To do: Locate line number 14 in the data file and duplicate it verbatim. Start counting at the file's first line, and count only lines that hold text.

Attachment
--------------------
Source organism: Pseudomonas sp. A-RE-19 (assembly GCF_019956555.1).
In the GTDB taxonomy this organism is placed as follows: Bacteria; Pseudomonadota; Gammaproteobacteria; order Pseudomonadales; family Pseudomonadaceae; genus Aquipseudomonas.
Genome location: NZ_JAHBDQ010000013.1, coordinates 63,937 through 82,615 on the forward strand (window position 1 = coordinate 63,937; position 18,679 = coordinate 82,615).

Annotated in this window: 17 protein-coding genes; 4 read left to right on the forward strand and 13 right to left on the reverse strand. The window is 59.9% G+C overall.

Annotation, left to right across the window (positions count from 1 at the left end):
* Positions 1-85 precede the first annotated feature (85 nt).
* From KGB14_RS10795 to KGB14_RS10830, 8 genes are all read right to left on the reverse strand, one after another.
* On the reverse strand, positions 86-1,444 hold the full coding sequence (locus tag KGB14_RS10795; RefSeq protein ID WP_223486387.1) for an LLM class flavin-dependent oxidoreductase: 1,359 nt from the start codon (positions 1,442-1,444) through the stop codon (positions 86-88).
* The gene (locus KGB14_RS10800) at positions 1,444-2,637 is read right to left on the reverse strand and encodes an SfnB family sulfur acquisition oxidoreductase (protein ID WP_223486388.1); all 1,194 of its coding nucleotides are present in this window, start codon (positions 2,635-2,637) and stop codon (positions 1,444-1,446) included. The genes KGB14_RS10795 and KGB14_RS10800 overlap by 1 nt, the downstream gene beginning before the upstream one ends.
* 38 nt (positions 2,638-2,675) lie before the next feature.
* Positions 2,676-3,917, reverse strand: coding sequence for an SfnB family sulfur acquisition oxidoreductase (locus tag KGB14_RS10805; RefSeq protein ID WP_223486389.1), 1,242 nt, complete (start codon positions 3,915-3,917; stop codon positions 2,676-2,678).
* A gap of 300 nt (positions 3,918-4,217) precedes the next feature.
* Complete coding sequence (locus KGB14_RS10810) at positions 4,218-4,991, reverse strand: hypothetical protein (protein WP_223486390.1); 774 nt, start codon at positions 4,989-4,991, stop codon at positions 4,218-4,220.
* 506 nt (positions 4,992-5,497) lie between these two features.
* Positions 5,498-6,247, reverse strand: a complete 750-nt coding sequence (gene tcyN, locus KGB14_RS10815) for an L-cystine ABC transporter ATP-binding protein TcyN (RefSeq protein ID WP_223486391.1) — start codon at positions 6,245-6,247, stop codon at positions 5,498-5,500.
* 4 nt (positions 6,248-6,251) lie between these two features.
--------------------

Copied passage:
* 506 nt (positions 4,992-5,497) lie between these two features.